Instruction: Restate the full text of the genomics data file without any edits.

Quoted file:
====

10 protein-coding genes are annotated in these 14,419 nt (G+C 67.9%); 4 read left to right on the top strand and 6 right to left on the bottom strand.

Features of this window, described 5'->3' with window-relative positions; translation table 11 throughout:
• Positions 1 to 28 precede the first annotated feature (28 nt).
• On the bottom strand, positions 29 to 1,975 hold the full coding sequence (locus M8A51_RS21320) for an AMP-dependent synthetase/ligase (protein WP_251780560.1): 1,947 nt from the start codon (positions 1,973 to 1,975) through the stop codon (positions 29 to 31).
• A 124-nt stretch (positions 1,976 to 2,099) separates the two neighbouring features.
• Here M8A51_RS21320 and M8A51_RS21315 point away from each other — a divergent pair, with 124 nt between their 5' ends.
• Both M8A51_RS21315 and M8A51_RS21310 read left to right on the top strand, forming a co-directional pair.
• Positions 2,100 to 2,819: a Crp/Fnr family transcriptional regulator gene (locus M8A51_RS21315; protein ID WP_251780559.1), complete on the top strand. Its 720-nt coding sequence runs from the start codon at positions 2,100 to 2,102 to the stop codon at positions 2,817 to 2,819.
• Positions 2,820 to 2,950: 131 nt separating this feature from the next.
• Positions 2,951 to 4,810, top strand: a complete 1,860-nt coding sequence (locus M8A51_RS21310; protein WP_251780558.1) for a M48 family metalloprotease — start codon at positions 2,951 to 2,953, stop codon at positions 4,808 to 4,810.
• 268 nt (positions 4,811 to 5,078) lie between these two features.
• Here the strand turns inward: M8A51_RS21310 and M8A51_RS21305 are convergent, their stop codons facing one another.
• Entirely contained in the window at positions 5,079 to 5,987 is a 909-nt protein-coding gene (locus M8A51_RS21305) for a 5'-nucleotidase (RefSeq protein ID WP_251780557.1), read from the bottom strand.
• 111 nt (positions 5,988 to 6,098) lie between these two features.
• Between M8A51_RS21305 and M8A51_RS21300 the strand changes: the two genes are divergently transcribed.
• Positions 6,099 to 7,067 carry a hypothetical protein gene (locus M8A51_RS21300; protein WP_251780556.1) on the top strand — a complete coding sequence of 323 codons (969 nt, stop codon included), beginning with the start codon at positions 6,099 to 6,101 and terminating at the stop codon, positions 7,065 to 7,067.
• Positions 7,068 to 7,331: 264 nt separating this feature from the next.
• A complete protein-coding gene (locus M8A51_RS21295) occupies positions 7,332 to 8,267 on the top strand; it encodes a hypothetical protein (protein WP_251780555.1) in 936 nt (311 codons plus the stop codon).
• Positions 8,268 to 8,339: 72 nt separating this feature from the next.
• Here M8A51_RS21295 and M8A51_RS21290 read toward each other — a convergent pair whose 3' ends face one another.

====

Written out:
10 protein-coding genes are annotated in these 14,419 nt (G+C 67.9%); 4 read left to right on the top strand and 6 right to left on the bottom strand.

Features of this window, described 5'->3' with window-relative positions; translation table 11 throughout:
• Positions 1 to 28 precede the first annotated feature (28 nt).
• On the bottom strand, positions 29 to 1,975 hold the full coding sequence (locus M8A51_RS21320) for an AMP-dependent synthetase/ligase (protein WP_251780560.1): 1,947 nt from the start codon (positions 1,973 to 1,975) through the stop codon (positions 29 to 31).
• A 124-nt stretch (positions 1,976 to 2,099) separates the two neighbouring features.
• Here M8A51_RS21320 and M8A51_RS21315 point away from each other — a divergent pair, with 124 nt between their 5' ends.
• Both M8A51_RS21315 and M8A51_RS21310 read left to right on the top strand, forming a co-directional pair.
• Positions 2,100 to 2,819: a Crp/Fnr family transcriptional regulator gene (locus M8A51_RS21315; protein ID WP_251780559.1), complete on the top strand. Its 720-nt coding sequence runs from the start codon at positions 2,100 to 2,102 to the stop codon at positions 2,817 to 2,819.
• Positions 2,820 to 2,950: 131 nt separating this feature from the next.
• Positions 2,951 to 4,810, top strand: a complete 1,860-nt coding sequence (locus M8A51_RS21310; protein WP_251780558.1) for a M48 family metalloprotease — start codon at positions 2,951 to 2,953, stop codon at positions 4,808 to 4,810.
• 268 nt (positions 4,811 to 5,078) lie between these two features.
• Here the strand turns inward: M8A51_RS21310 and M8A51_RS21305 are convergent, their stop codons facing one another.
• Entirely contained in the window at positions 5,079 to 5,987 is a 909-nt protein-coding gene (locus M8A51_RS21305) for a 5'-nucleotidase (RefSeq protein ID WP_251780557.1), read from the bottom strand.
• 111 nt (positions 5,988 to 6,098) lie between these two features.
• Between M8A51_RS21305 and M8A51_RS21300 the strand changes: the two genes are divergently transcribed.
• Positions 6,099 to 7,067 carry a hypothetical protein gene (locus M8A51_RS21300; protein WP_251780556.1) on the top strand — a complete coding sequence of 323 codons (969 nt, stop codon included), beginning with the start codon at positions 6,099 to 6,101 and terminating at the stop codon, positions 7,065 to 7,067.
• Positions 7,068 to 7,331: 264 nt separating this feature from the next.
• A complete protein-coding gene (locus M8A51_RS21295) occupies positions 7,332 to 8,267 on the top strand; it encodes a hypothetical protein (protein WP_251780555.1) in 936 nt (311 codons plus the stop codon).
• Positions 8,268 to 8,339: 72 nt separating this feature from the next.
• Here M8A51_RS21295 and M8A51_RS21290 read toward each other — a convergent pair whose 3' ends face one another.